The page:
Stylin' by Shane White
African American Expressive Culture, from Its Beginnings to the Zoot Suit

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For over two centuries, in the North as well as the South, both within their own community and in the public arena, African Americans have presented their bodies in culturally distinctive ways. Shane White and Graham White consider the deeper significance of the ways in which African Americans have dressed, walked, danced, arranged their hair, and communicated in silent gestures. They ask what elaborate hair styles, bright colors, bandanas, long watch chains, and zoot suits, for example, have really meant, and discuss style itself as an expression of deep-seated cultural imperatives. Their wide-ranging exploration of black style from its African origins to the 1940s reveals a culture that differed from that of the dominant racial group in ways that were often subtle and elusive.

A wealth of black-and-white illustrations show the range of African American experience in America, emanating from all parts of the country, from cities and farms, from slave plantations, and Chicago beauty contests. White and White argue that the politics of black style is, in fact, the politics of metaphor, always ambiguous because it is always indirect. To tease out these ambiguities, they examine extensive sources, including advertisements for runaway slaves, interviews recorded with surviving ex-slaves in the 1930s, autobiographies, travelers' accounts, photographs, paintings, prints, newspapers, and images drawn from popular culture, such as the stereotypes of Jim Crow and Zip Coon.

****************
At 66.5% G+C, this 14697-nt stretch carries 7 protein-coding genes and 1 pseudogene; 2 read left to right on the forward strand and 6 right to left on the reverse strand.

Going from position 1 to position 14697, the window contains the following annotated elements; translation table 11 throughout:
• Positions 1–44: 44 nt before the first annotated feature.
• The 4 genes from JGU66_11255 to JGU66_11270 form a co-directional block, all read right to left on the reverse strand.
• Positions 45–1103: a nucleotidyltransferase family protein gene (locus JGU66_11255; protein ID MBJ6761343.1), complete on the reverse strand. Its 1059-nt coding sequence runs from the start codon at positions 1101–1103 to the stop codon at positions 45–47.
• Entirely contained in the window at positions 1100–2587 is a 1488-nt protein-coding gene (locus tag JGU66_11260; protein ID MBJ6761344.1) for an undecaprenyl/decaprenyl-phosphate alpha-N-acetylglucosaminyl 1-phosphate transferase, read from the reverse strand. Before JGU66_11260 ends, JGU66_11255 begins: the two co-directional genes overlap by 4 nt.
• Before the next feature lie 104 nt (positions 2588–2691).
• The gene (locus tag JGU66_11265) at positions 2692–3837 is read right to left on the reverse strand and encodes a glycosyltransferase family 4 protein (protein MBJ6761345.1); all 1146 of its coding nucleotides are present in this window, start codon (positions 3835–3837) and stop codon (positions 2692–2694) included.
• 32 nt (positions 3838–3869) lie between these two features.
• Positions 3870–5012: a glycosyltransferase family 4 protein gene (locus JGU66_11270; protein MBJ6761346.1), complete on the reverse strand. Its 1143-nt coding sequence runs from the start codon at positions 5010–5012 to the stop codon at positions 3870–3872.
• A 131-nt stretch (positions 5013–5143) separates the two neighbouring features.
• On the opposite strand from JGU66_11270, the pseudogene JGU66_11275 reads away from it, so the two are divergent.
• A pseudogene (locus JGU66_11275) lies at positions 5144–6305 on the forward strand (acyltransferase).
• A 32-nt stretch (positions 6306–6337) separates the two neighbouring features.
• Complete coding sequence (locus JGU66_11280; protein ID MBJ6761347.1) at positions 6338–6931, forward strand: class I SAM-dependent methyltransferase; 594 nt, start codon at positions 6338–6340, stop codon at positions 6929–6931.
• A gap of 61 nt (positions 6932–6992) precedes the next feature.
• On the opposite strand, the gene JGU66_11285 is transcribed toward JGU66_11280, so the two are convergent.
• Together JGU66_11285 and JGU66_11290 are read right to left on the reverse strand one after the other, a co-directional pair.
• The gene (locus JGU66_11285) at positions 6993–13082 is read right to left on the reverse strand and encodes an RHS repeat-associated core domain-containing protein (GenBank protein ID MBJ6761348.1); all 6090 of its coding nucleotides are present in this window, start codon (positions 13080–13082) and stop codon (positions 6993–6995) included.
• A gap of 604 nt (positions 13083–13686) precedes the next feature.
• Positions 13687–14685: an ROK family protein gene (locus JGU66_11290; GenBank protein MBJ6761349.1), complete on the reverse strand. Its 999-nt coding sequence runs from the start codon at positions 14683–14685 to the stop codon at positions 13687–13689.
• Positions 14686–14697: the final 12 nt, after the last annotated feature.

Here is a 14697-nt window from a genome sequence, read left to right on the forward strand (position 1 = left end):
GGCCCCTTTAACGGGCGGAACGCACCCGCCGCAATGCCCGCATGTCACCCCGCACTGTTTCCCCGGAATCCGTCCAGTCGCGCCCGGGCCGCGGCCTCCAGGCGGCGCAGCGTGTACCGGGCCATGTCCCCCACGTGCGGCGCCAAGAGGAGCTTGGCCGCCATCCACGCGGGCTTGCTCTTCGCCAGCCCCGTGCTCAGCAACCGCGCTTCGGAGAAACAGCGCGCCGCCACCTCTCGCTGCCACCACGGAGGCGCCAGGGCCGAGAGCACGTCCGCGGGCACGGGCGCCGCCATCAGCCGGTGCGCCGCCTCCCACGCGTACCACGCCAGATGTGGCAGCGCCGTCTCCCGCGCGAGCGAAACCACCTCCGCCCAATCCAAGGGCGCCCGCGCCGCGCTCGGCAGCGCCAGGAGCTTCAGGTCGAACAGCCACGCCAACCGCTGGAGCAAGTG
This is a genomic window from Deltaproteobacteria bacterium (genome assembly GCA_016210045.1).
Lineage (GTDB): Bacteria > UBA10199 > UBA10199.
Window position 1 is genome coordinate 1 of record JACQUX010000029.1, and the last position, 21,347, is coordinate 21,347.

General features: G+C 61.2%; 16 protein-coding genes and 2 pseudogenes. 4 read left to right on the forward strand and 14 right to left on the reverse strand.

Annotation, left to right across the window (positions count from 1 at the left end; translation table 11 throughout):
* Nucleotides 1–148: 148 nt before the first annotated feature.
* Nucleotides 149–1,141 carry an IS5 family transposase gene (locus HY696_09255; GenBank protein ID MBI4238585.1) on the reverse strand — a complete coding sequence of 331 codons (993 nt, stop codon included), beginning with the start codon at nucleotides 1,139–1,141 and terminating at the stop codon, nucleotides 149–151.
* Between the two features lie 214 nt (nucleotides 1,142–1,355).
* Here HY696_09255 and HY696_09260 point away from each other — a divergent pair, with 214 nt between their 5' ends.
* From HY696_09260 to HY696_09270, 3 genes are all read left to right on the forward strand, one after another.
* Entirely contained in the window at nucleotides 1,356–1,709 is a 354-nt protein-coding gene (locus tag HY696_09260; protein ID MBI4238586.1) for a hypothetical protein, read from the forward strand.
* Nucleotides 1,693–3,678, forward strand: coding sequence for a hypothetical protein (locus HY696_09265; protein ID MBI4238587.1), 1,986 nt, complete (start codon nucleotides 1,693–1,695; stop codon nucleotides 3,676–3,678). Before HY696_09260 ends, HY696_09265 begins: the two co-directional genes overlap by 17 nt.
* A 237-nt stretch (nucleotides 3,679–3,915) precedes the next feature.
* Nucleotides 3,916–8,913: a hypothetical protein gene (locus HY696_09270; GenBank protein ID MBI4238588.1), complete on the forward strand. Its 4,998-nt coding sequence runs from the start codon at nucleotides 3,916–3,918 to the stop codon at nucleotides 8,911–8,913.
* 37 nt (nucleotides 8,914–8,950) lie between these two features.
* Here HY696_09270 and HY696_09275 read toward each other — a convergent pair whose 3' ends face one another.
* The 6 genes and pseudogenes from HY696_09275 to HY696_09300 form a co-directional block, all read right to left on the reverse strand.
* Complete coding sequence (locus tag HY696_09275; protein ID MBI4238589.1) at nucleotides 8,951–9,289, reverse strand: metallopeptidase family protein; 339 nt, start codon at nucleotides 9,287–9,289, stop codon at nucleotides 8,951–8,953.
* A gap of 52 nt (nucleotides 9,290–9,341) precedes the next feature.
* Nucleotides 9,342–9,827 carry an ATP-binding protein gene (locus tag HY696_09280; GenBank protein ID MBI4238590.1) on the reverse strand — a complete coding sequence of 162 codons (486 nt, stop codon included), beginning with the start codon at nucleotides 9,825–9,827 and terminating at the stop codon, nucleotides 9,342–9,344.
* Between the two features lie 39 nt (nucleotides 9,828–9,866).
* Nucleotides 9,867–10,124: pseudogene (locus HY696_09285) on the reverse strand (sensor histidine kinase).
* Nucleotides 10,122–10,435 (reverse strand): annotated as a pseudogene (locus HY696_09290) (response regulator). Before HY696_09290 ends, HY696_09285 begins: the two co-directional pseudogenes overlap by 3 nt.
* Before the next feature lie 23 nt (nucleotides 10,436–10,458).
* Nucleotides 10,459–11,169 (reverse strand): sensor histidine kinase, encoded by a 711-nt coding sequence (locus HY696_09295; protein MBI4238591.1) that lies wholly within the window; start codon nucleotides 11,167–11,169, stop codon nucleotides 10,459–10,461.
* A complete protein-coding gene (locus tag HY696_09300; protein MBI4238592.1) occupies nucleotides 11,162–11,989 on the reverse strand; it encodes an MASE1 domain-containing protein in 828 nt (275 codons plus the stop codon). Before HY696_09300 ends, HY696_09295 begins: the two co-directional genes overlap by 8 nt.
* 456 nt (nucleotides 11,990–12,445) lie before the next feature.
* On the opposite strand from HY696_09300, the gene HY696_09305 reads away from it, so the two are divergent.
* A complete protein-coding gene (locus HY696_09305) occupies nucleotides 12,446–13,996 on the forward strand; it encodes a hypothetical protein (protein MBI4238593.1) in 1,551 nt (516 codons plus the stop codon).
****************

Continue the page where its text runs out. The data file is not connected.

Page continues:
About Shane White

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Shane White is Professor of History at the University of Sydney. White is Honary Research Associate in the Dept. of History, University of Sydney.
Published March 1, 1998 by Cornell University Press. 304 pages
Genres: Biographies & Memoirs, History, Political & Social Sciences, Arts & Photography, Health, Fitness & Dieting. Non-fiction

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Focusing on such variegated indicators of black style as dress, hair, body language, and dance, the authors reveal an evolving semiotics of black self-creation that has been designed from its very outset to impose a degree of individuality on the numbing uniformity bred of slavery, poverty, Jim C...

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During Reconstruction, in contrast, former slaves paraded through white sections of town to signal communal pride in Emancipation or, later, put on their finery and promenaded in the Saturday-night ""Stroll."" By the time the book reaches 1940s zoot-suiters, its claims for the vital role played b...

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